You may not have known of the Social Security Disability program, but much like the retirement program, it suffers from decreasing revenue and increasing applications. Unlike the retirement program, the disability program is only four years away from insolvency making the problem much more immediate. According to The Washington Post, lawmakers believe that funds will be diverted from other programs to finance the shortfall in the future.

Related Articles
  1. Stock Analysis

    If You Had Invested Right After Gilead's IPO

    Find out the present day value of your investment in Gilead Sciences and the amount of shares you would own if you had invested during its IPO.
  2. Retirement

    4 Roth IRAs with the Lowest Expense Ratios

    Discover why funds with low expense ratios are important for retirement portfolios, and find out about some of the lowest cost options available for a Roth IRA.
  3. Retirement

    Roth 401(k), 403(b): Which Is Right for You?

    Learn how to decide between a traditional or Roth version of the 401(k), 403(b) or 457(b) retirement plans to help you build your nest egg.
  4. Retirement

    Going Back to Ecuador to Retire: A How-to Guide

    Spending your retirement years in Ecuador can be an affordable and attractive proposition, provided you know the country's laws.
  5. Personal Finance

    The Ten Commandments of Personal Finance

    Here are the simple financial Ten Commandments that, when faithfully followed, can lead to a secure economic future.
  6. Professionals

    Project Manager: Career Path & Qualifications

    Learn more about what project managers job, the qualifications necessary for the position and the most common careers for these professionals.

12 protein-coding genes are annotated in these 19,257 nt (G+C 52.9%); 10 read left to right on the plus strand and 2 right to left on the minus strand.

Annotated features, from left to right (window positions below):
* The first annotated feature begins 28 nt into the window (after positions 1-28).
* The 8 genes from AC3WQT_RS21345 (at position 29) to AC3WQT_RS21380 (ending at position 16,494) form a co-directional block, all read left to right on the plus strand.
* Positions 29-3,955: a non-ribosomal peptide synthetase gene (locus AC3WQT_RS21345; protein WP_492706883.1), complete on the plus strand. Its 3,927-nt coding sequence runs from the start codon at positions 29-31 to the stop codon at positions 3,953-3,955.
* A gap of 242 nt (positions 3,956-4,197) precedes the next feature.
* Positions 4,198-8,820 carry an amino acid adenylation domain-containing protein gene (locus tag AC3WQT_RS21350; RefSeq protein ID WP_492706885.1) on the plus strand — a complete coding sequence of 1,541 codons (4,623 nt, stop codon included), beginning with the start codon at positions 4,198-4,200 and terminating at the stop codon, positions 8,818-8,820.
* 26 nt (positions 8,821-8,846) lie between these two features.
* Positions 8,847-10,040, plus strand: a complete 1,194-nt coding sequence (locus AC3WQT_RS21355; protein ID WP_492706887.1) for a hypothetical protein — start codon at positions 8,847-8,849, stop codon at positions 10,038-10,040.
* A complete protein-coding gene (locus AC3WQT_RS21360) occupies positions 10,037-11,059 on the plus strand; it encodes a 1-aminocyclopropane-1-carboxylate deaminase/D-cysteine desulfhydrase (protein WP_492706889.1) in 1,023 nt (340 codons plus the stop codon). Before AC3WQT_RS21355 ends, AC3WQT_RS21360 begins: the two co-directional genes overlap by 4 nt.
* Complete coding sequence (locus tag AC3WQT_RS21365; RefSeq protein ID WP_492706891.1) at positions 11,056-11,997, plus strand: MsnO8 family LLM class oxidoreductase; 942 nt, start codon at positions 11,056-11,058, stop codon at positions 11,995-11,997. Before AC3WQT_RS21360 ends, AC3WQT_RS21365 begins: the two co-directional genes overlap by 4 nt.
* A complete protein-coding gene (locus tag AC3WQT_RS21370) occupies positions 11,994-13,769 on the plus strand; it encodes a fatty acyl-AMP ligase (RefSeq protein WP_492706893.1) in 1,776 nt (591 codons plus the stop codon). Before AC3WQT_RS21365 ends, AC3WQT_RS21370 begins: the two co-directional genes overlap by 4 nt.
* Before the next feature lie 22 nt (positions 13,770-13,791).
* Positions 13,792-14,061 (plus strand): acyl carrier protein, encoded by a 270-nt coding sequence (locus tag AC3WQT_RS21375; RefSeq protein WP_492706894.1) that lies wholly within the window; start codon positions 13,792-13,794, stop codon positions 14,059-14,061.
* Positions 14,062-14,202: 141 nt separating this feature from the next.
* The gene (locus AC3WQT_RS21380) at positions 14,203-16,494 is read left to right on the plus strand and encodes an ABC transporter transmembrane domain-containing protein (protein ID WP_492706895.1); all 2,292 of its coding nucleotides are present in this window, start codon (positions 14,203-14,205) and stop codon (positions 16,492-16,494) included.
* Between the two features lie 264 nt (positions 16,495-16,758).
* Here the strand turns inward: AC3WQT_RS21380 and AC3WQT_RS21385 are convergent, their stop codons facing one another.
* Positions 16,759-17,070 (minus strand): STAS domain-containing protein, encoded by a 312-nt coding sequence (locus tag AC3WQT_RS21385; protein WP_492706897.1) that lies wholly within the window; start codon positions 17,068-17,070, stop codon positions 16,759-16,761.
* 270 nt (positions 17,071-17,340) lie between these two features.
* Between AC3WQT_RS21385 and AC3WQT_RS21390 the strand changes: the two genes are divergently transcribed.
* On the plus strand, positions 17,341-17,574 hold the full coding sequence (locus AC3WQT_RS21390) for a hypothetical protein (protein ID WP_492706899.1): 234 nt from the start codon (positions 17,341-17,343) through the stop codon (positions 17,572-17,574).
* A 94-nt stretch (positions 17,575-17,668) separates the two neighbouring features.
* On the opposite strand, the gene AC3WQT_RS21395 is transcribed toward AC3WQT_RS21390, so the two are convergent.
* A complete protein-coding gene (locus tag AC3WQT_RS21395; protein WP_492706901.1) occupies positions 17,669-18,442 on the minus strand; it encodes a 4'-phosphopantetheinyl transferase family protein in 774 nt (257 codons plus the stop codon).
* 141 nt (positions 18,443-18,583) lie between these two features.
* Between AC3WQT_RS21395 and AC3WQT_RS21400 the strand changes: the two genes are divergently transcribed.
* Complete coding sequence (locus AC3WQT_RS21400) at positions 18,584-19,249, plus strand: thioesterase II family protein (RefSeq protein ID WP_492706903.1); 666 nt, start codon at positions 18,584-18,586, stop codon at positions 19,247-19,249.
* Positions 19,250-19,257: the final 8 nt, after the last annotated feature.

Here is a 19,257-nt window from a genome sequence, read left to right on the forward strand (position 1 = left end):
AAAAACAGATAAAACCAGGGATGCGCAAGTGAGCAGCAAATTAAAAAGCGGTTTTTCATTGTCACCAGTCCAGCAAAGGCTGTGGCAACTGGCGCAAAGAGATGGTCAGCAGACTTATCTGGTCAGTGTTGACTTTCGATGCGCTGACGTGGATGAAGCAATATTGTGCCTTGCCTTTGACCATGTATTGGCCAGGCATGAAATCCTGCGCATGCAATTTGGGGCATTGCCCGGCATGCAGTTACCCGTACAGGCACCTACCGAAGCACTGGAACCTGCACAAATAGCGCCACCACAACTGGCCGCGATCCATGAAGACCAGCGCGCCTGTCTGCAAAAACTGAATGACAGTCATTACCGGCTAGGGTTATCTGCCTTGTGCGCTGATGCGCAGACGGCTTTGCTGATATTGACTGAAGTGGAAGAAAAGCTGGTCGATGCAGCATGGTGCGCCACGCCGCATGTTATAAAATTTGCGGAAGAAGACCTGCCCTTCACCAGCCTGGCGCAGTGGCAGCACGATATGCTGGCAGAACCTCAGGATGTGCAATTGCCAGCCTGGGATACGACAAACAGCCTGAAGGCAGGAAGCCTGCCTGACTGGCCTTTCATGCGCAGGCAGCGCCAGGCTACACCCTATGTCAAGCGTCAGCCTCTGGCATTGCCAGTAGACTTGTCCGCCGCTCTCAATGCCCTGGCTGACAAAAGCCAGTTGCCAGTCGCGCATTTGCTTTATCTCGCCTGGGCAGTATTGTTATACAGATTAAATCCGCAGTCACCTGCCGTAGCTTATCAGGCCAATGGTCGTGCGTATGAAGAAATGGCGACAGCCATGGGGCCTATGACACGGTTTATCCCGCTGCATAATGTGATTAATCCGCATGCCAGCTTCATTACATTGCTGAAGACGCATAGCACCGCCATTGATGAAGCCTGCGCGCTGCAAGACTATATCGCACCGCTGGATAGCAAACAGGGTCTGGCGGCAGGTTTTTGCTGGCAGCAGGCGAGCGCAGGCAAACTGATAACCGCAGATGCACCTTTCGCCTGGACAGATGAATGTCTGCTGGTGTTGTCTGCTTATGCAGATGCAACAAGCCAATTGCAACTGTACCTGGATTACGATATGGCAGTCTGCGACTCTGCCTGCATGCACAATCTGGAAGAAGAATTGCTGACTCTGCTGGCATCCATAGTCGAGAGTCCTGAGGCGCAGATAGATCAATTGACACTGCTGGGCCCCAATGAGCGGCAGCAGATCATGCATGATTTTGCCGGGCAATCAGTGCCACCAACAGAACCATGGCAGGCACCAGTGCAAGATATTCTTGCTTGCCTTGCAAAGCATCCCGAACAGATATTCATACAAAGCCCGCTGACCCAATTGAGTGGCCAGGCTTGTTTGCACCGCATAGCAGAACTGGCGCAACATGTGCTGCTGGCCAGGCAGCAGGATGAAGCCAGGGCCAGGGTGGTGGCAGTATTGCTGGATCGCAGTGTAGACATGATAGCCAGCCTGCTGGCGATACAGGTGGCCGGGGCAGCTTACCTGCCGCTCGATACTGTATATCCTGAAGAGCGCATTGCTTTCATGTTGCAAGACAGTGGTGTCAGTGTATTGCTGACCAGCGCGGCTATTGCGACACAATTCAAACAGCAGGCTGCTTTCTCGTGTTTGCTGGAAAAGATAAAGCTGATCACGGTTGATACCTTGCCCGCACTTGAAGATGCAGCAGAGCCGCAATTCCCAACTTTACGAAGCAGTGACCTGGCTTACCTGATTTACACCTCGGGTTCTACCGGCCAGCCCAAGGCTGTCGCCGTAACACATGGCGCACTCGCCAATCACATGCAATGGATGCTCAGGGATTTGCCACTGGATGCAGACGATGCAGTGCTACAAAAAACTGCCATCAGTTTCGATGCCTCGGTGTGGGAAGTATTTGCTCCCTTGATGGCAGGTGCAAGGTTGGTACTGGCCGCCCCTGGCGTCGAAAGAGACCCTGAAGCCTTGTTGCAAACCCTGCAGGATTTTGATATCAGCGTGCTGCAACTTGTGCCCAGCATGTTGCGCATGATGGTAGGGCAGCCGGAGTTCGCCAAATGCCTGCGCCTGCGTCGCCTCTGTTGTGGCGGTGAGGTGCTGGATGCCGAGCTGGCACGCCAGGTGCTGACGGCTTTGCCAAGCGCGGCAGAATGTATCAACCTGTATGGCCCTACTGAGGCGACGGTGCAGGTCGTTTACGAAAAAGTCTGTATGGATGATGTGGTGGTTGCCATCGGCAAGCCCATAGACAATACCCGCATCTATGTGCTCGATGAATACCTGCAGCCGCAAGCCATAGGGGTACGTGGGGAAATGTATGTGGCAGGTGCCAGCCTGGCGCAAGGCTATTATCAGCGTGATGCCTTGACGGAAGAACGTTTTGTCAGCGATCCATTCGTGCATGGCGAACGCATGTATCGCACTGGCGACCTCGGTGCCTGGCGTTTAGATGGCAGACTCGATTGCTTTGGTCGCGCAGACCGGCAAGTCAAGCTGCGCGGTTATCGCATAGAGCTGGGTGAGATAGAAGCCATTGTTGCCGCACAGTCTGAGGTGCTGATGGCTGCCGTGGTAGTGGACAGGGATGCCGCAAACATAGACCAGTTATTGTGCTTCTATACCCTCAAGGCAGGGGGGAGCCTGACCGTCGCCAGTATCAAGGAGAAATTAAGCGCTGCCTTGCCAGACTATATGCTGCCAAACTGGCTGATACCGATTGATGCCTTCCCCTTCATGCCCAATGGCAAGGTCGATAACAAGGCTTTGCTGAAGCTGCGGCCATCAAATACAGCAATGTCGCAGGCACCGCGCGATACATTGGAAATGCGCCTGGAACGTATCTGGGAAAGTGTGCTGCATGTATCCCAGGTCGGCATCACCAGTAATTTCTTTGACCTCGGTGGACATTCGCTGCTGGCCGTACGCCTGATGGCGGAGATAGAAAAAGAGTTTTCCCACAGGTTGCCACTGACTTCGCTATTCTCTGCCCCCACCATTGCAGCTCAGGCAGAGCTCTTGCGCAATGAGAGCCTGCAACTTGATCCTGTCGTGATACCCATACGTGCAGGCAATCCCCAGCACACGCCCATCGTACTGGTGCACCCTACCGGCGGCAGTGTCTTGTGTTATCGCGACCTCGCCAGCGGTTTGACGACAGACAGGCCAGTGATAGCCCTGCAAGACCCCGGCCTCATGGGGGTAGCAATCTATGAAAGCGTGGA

7. Retirement

    5 Reasons to Start a Business After You Retire

    It can be beneficial in any number of ways: mentally, occupationally and even financially.
  8. Taxes

    Retired? 7 Tips for Cutting Taxes Before 2015 Ends

    As 2015 nears its end, here are some financial moves retirees can make before December 31 that can help to lower your tax bill.
  9. Investing Basics

    Fee-Only Financial Advisors: What You Need To Know

    Are you considering hiring a fee-only financial advisor or one who is compensated via commissions? Read this first.
  10. Financial Advisors

    HSAs and FSAs: How to Decide Between Them

    FSAs and HSAs are both excellent ways to help cover a portion of medical costs with pre-tax dollars. Here's how to decide between the two.
  1. When can catch-up contributions start?

    Most qualified retirement plans such as 401(k), 403(b) and SIMPLE 401(k) plans, as well as individual retirement accounts ... Read Full Answer >>
  2. Are 401(k) contributions tax deductible?

    All contributions to qualified retirement plans such as 401(k)s reduce taxable income, which lowers the total taxes owed. ... Read Full Answer >>
  3. Are 401(k) rollovers taxable?

    401(k) rollovers are generally not taxable as long as the money goes into another qualifying plan, an individual retirement ... Read Full Answer >>
  4. Can catch-up contributions be matched?

    Depending on the terms of your plan, catch-up contributions you make to 401(k)s or other qualified retirement savings plans ... Read Full Answer >>
  5. Are catch-up contributions included in actual deferral percentage (ADP) testing?

    Though the Internal Revenue Service (IRS) carefully scrutinizes the contributions of highly compensated employees (HCEs) ... Read Full Answer >>
  6. Who offers 401(k) plans?

    401(k) plans are one of the most common retirement plans available. A 401(k) plan must be offered by a business. These plans ... Read Full Answer >>

You May Also Like

Trading Center